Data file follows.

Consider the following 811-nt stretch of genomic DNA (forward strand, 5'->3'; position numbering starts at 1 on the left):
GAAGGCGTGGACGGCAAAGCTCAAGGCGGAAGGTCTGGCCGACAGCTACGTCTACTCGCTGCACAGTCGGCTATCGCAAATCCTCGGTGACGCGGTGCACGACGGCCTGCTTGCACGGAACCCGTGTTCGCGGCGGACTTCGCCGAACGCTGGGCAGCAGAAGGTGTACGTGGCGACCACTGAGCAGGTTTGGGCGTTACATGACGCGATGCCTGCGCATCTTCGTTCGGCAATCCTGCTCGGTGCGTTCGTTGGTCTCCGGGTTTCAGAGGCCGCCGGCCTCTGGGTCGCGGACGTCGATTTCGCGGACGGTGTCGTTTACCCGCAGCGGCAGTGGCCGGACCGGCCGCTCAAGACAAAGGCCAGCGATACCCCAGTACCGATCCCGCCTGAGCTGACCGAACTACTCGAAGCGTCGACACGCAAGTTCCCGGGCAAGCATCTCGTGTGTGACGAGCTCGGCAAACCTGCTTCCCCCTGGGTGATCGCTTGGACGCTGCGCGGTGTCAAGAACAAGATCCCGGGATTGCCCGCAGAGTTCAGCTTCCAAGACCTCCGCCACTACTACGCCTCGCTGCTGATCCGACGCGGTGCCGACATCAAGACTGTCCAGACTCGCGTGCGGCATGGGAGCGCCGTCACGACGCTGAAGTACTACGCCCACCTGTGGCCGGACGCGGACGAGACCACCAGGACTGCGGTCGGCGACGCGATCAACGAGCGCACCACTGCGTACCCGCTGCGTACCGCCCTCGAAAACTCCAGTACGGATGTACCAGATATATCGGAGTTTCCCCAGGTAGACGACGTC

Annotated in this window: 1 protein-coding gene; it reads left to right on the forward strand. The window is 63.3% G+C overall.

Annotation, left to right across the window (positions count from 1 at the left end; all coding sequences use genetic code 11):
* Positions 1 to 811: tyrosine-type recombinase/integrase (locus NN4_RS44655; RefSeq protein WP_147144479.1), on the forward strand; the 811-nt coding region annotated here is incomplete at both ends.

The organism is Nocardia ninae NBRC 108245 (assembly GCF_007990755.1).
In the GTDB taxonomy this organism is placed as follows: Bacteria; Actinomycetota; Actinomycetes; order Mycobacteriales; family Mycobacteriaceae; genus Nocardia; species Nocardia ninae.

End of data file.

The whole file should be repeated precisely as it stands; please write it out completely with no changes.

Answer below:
Consider the following 811-nt stretch of genomic DNA (forward strand, 5'->3'; position numbering starts at 1 on the left):
GAAGGCGTGGACGGCAAAGCTCAAGGCGGAAGGTCTGGCCGACAGCTACGTCTACTCGCTGCACAGTCGGCTATCGCAAATCCTCGGTGACGCGGTGCACGACGGCCTGCTTGCACGGAACCCGTGTTCGCGGCGGACTTCGCCGAACGCTGGGCAGCAGAAGGTGTACGTGGCGACCACTGAGCAGGTTTGGGCGTTACATGACGCGATGCCTGCGCATCTTCGTTCGGCAATCCTGCTCGGTGCGTTCGTTGGTCTCCGGGTTTCAGAGGCCGCCGGCCTCTGGGTCGCGGACGTCGATTTCGCGGACGGTGTCGTTTACCCGCAGCGGCAGTGGCCGGACCGGCCGCTCAAGACAAAGGCCAGCGATACCCCAGTACCGATCCCGCCTGAGCTGACCGAACTACTCGAAGCGTCGACACGCAAGTTCCCGGGCAAGCATCTCGTGTGTGACGAGCTCGGCAAACCTGCTTCCCCCTGGGTGATCGCTTGGACGCTGCGCGGTGTCAAGAACAAGATCCCGGGATTGCCCGCAGAGTTCAGCTTCCAAGACCTCCGCCACTACTACGCCTCGCTGCTGATCCGACGCGGTGCCGACATCAAGACTGTCCAGACTCGCGTGCGGCATGGGAGCGCCGTCACGACGCTGAAGTACTACGCCCACCTGTGGCCGGACGCGGACGAGACCACCAGGACTGCGGTCGGCGACGCGATCAACGAGCGCACCACTGCGTACCCGCTGCGTACCGCCCTCGAAAACTCCAGTACGGATGTACCAGATATATCGGAGTTTCCCCAGGTAGACGACGTC

Annotated in this window: 1 protein-coding gene; it reads left to right on the forward strand. The window is 63.3% G+C overall.

Annotation, left to right across the window (positions count from 1 at the left end; all coding sequences use genetic code 11):
* Positions 1 to 811: tyrosine-type recombinase/integrase (locus NN4_RS44655; RefSeq protein WP_147144479.1), on the forward strand; the 811-nt coding region annotated here is incomplete at both ends.

The organism is Nocardia ninae NBRC 108245 (assembly GCF_007990755.1).
In the GTDB taxonomy this organism is placed as follows: Bacteria; Actinomycetota; Actinomycetes; order Mycobacteriales; family Mycobacteriaceae; genus Nocardia; species Nocardia ninae.